In general, great blue herons breed earliest. Great egrets begin laying eggs in late March and incubate them for about 25 days, which meant that chicks might start hatching any day now.
“It’s going to get a lot noisier,” Stalker assures me.
Monitoring protocol requires counting the total number of nests for each species; in addition, observers choose several “focal nests” and gather more detailed data about them throughout the season. This information helps determine the rate of survival: how many chicks successfully hatch and live for a certain period of time afterwards. Typically, not every chick survives. The hatching times are staggered, leaving the younger, smaller chicks at a disadvantage if there’s not enough food to go around.
During her initial visit in March, Stalker created a “nesting panorama,” an enlarged photograph of the two trees marked with numbered blue stickers indicating great egret nests, about 30 in each tree at that point. There are many more than that today. I soon learn first-hand why Condeso cites patience as a requisite for nest monitoring.
As I study the photograph and the tree, every burl and branch gains significance. I quickly learned to triangulate, locating nests relative to particular branches, bunches of foliage and each other. Sometimes the birds distract me. I can’t help but follow a great egret as it flies to a nearby walnut tree and carefully breaks off a large twig with its beak, or watching a noisy pair of snowy egrets copulating. One great egret stands abruptly, pokes a long beak down into the nest, and carefully turns an egg. Stalker is watching, too.
“Wait–is that a chick?” she says.
“Where?” I stare intently through my binoculars, hoping to see what could be the first great egret chick hatched in the heronry this year. But after turning the egg, the adult egret settles back down on the nest.
We did find other surprises. The more time we spend staring into the foliage, the more stocky silhouettes we spot: black-crowned night herons. In contrast to the boisterous snowy egrets, the herons roost singly and silently. Then I spy a pair standing side by side on a modest platform squeezed between several great egret nests. Stalker finds another pair, and we start adding red stickers to the panorama.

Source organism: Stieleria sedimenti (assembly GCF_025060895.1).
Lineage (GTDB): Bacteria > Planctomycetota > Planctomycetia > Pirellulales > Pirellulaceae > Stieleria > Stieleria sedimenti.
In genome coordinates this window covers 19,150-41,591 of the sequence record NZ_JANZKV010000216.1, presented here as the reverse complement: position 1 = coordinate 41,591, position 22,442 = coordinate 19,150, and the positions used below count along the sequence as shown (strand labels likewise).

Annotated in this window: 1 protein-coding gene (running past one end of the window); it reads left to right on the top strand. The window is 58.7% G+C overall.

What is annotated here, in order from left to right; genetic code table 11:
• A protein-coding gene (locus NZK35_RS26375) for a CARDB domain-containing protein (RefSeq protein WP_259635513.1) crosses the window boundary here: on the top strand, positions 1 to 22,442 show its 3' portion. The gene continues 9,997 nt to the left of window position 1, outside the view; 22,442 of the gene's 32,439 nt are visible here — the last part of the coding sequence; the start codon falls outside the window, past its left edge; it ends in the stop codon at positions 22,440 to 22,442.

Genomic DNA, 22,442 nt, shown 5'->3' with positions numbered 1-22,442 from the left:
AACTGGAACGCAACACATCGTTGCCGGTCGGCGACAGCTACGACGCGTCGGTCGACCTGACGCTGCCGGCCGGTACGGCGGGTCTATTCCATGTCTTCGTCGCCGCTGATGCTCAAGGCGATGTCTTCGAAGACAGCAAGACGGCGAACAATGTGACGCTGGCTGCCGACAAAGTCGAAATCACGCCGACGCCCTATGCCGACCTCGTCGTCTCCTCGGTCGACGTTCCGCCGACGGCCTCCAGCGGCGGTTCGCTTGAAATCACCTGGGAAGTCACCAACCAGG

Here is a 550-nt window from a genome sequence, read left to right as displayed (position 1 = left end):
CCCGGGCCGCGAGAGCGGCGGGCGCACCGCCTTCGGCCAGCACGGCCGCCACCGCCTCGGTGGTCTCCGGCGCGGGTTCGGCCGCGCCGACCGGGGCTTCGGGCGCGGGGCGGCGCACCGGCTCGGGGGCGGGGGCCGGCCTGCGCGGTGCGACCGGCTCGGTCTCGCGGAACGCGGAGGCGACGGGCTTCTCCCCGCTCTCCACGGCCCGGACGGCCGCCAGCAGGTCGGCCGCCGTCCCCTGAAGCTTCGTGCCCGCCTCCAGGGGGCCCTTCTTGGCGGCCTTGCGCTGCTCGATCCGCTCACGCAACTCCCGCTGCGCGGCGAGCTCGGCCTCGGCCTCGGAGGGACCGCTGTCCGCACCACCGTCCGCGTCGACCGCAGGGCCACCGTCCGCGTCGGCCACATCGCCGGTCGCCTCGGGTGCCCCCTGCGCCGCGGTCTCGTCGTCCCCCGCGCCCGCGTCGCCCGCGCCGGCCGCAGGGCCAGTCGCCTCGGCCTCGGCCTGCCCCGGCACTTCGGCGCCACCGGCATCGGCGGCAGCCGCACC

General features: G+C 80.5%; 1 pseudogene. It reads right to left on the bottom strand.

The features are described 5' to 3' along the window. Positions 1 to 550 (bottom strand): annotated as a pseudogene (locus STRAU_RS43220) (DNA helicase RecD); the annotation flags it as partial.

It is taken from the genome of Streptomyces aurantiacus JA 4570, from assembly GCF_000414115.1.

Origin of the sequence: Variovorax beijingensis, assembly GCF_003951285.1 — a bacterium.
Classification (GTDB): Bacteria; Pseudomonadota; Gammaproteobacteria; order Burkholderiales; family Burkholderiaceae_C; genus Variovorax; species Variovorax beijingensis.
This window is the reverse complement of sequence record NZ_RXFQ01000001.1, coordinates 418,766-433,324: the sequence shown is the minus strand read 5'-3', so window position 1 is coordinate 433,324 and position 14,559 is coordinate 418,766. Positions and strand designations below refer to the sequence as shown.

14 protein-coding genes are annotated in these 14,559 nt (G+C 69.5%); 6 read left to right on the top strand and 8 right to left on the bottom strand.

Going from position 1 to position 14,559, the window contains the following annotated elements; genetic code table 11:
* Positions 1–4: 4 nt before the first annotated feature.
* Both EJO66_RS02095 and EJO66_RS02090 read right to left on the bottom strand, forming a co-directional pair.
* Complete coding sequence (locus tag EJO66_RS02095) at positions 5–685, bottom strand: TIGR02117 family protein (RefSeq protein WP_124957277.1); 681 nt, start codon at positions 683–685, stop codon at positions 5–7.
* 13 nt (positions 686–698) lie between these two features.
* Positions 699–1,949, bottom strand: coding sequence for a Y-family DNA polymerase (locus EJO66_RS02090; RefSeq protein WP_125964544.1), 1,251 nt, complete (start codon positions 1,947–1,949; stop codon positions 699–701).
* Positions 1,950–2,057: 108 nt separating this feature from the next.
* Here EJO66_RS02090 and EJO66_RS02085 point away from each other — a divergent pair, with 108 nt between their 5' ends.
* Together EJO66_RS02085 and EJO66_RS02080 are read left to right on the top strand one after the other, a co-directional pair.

Numbers at individual heronries fluctuate from year to year; for instance, no great egrets nested at the Gold Hill site in 2000, but in 2002 observers counted over 100 active nests. Condeso says that in general, great blue heron and great egret populations are stable to increasing. It’s harder to draw conclusions about snowy egrets and black-crowned night herons because there’s not as much data available. Both species prefer to nest on islands, and the cryptic night herons often nest in dense shrubs and are simply harder to find.
The data that Stalker and other observers collect are compiled in the “Egret Atlas,” a resource available to biologists, land managers, and curious citizens. The atlas outlines the monitoring protocol, provides a region-by-region summary of every nesting site, and shows where the most important nesting sites are. Biologists at ACR’s Cypress Grove Research Center also interpret the data and regularly publish scientific papers. Among the questions researchers are hoping to answer include how birds respond to changes in weather patterns, and what that might indicate for the ecosystem as a whole.
“Not only are egrets and herons charismatic icons of wetlands, they’re also good indicators of wetlands,” says Condeso.
After several hours we’ve located all the focal nests and added to the constellation of red and blue dots on the nesting panorama. Protocol requires Stalker to come back at least three more times through the nesting season, which can extend into June, but she will probably return even more frequently.
“I love coming out here,” Stalker says. “It’s a world unto itself.”
I can understand why people like her get hooked on herons. As for me, the promise of downy egret chicks might lure me back to Pete Smith’s yard sooner than later.
“It’s the best of citizen science,” says Condeso. “Plus you get to watch baby birds.”